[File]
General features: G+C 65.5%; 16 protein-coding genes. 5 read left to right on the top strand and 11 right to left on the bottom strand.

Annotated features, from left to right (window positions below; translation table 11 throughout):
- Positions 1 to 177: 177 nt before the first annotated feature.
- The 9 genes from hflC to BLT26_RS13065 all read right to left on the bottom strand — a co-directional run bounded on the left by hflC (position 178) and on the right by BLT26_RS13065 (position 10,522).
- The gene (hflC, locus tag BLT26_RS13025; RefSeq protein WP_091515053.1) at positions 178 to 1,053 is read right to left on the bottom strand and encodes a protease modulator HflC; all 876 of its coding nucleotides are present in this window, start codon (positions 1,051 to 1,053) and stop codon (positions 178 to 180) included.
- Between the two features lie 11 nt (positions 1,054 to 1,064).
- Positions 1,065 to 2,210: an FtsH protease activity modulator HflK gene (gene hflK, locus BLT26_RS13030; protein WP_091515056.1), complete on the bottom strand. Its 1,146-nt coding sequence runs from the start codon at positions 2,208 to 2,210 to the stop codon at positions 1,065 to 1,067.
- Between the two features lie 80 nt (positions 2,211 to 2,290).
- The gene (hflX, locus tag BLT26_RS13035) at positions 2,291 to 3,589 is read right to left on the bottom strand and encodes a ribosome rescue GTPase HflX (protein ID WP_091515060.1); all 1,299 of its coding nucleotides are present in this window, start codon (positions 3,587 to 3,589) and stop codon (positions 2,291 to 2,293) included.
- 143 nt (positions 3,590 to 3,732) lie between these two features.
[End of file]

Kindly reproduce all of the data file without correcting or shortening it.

General features: G+C 65.5%; 16 protein-coding genes. 5 read left to right on the top strand and 11 right to left on the bottom strand.

Annotated features, from left to right (window positions below; translation table 11 throughout):
- Positions 1 to 177: 177 nt before the first annotated feature.
- The 9 genes from hflC to BLT26_RS13065 all read right to left on the bottom strand — a co-directional run bounded on the left by hflC (position 178) and on the right by BLT26_RS13065 (position 10,522).
- The gene (hflC, locus tag BLT26_RS13025; RefSeq protein WP_091515053.1) at positions 178 to 1,053 is read right to left on the bottom strand and encodes a protease modulator HflC; all 876 of its coding nucleotides are present in this window, start codon (positions 1,051 to 1,053) and stop codon (positions 178 to 180) included.
- Between the two features lie 11 nt (positions 1,054 to 1,064).
- Positions 1,065 to 2,210: an FtsH protease activity modulator HflK gene (gene hflK, locus BLT26_RS13030; protein WP_091515056.1), complete on the bottom strand. Its 1,146-nt coding sequence runs from the start codon at positions 2,208 to 2,210 to the stop codon at positions 1,065 to 1,067.
- Between the two features lie 80 nt (positions 2,211 to 2,290).
- The gene (hflX, locus tag BLT26_RS13035) at positions 2,291 to 3,589 is read right to left on the bottom strand and encodes a ribosome rescue GTPase HflX (protein ID WP_091515060.1); all 1,299 of its coding nucleotides are present in this window, start codon (positions 3,587 to 3,589) and stop codon (positions 2,291 to 2,293) included.
- 143 nt (positions 3,590 to 3,732) lie between these two features.